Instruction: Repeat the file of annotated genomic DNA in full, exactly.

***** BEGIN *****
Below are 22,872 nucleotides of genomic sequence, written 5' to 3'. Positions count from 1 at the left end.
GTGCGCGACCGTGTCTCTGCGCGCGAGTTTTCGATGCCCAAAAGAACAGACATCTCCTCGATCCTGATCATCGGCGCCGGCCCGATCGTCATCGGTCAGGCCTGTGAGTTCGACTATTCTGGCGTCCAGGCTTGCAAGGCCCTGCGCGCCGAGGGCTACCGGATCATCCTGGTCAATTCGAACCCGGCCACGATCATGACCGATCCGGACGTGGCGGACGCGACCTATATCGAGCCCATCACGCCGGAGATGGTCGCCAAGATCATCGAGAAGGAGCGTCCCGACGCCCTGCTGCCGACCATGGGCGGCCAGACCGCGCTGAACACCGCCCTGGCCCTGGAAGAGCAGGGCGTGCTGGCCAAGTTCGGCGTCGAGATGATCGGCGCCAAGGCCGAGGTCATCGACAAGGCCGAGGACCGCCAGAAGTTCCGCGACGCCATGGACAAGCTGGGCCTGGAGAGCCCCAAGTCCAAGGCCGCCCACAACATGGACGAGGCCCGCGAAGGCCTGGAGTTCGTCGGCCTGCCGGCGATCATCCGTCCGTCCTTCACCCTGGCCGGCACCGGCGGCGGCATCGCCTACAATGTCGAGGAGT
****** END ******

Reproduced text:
Below are 22,872 nucleotides of genomic sequence, written 5' to 3'. Positions count from 1 at the left end.
GTGCGCGACCGTGTCTCTGCGCGCGAGTTTTCGATGCCCAAAAGAACAGACATCTCCTCGATCCTGATCATCGGCGCCGGCCCGATCGTCATCGGTCAGGCCTGTGAGTTCGACTATTCTGGCGTCCAGGCTTGCAAGGCCCTGCGCGCCGAGGGCTACCGGATCATCCTGGTCAATTCGAACCCGGCCACGATCATGACCGATCCGGACGTGGCGGACGCGACCTATATCGAGCCCATCACGCCGGAGATGGTCGCCAAGATCATCGAGAAGGAGCGTCCCGACGCCCTGCTGCCGACCATGGGCGGCCAGACCGCGCTGAACACCGCCCTGGCCCTGGAAGAGCAGGGCGTGCTGGCCAAGTTCGGCGTCGAGATGATCGGCGCCAAGGCCGAGGTCATCGACAAGGCCGAGGACCGCCAGAAGTTCCGCGACGCCATGGACAAGCTGGGCCTGGAGAGCCCCAAGTCCAAGGCCGCCCACAACATGGACGAGGCCCGCGAAGGCCTGGAGTTCGTCGGCCTGCCGGCGATCATCCGTCCGTCCTTCACCCTGGCCGGCACCGGCGGCGGCATCGCCTACAATGTCGAGGAGT